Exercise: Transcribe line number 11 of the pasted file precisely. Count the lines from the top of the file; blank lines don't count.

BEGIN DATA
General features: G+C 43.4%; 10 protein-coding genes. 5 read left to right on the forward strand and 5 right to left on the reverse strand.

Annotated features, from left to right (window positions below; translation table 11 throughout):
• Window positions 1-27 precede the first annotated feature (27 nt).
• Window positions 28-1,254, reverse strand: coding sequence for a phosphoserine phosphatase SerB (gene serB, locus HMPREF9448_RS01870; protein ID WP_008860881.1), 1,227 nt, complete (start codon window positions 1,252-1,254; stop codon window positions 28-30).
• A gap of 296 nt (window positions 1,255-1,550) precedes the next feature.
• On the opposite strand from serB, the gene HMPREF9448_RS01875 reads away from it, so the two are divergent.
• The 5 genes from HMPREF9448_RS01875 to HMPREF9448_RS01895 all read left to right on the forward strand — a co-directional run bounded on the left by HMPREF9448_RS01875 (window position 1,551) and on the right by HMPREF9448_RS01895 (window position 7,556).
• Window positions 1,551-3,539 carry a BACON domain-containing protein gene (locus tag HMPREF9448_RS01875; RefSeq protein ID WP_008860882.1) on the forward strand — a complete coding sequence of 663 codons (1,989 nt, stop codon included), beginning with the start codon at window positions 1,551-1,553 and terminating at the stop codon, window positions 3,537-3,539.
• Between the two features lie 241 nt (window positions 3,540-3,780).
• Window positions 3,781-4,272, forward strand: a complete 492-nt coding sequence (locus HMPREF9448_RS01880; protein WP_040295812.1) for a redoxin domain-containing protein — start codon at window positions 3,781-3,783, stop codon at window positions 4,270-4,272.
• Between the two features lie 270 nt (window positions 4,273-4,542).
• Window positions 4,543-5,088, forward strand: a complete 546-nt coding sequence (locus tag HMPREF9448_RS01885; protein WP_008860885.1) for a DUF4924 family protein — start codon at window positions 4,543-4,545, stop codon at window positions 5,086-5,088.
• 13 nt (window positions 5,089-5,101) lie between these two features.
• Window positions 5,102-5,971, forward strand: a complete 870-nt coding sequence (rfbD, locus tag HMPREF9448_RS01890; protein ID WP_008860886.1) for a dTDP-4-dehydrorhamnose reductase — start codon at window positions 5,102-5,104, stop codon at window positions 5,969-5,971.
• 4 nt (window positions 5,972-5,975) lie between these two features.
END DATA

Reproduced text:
• Between the two features lie 270 nt (window positions 4,273-4,542).